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ABSTRACT: This study aimed to evaluate the biological functions of excision repair cross complementation goup 1 (ERCC1) in cell proliferation, cell cycle, invasion and cisplatin response of non-small cell lung cancer (NSCLC) cells. Firstly, ERCC1 gene was successfully transfected into H1299 cells by gene cloning and transfection techniques. Then, cell proliferation was determined with the cell growth curve and colony-forming assays. Flow cytometry (FCM) was employed to investigate the cell cycle distribution. The ability of cell invasion was estimated by means of Matrigel invasion assays. Response of NSCLC cells to cisplatin was detected utilizing MTT assays, and the intracellular drug concentrations were determined by the high performance liquid chromatography (HPLC) analysis. Expression of the two cell membrane proteins, P-glycoprotein (P-gp) and multidrug resistance-associated protein (MRP), was also evaluated utilizing FCM technique. By contrast, ERCC1 expression in the NSCLC A549 cells was silenced by small interfering RNA (siRNA) through RNAi technique. In addition, the cytotoxic effect of cisplatin on A549 cells was detected by MTT assays. In the present study, the results demonstrated that ERCC1 had no effect on cell proliferation, cell cycle and the ability of invasion, but showed significant impact on cisplatin response of the NSCLC H1299 cells. Furthermore, siRNA-induced suppression of ERCC1 evidently enhanced sensitivity to cisplatin of NSCLC A549 cells. Therefore, it is confirmed that ERCC1 is a chemotherapy-tolerating gene and a promising predictor in tailoring chemotherapy of NSCLC.International Journal of Oncology 11/2014; 46(2). DOI:10.3892/ijo.2014.2784 · 2.77 Impact Factor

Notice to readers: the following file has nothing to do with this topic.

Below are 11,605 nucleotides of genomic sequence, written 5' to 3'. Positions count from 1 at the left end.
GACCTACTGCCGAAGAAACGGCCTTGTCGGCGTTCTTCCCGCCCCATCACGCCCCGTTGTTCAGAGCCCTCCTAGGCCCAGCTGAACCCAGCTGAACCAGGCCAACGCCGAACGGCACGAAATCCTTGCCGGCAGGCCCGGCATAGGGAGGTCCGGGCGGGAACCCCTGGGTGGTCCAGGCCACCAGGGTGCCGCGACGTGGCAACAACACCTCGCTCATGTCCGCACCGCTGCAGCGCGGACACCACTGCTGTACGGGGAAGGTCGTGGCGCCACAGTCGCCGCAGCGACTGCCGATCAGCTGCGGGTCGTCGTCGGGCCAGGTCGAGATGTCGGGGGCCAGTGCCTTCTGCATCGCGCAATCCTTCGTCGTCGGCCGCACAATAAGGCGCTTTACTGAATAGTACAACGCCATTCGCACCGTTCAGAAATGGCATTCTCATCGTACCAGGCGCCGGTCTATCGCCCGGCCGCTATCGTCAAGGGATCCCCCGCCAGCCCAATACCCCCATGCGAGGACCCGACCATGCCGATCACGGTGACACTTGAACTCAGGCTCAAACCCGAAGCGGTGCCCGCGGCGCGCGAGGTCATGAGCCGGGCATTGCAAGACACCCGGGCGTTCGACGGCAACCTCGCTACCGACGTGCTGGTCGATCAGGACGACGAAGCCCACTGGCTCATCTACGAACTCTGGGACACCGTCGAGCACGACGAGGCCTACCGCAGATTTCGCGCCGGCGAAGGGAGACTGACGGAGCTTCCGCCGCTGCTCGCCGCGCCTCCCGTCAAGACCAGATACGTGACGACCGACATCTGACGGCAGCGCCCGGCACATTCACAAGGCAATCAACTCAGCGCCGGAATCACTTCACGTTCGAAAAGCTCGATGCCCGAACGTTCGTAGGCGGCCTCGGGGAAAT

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ABSTRACT: Nucleotide excision repair (NER) is involved in the repair of DNA damages caused by platinum derivatives and has been shown to decrease their cytotoxic activity. As protein-protein interactions are essential for NER activity, we transfected human cancer cell lines (A549 and HCT116) with plasmids coding the amino-acid sequences corresponding to the interacting domains between ERCC1 and XPA as well as ERCC1 and XPF, all NER proteins. Using MTT assay and Annexin V staining, we showed that transfected A549 cells were sensitized 1.2-2.2-fold to carboplatin and transfected HCT116 cells 1.4-5.4-fold to oxaliplatin in vitro. Transfected cells had also modified in vivo sensitivity to the same drugs. Finally, in particular cell models for the interaction between ERCC1 and XPF showed decreased DNA repair as shown by increase ɣH2AX-staining after exposure to mitomycin C, as well as increased genomic instability as determined by comparative genomic hybridization study. Our results indicate that the interacting peptides act as dominant negatives and decrease NER activity through the inhibition of protein-protein interactions.This article is protected by copyright. All rights reserved.Clinical and Experimental Pharmacology and Physiology 08/2014; 41(10). DOI:10.1111/1440-1681.12282 · 2.41 Impact Factor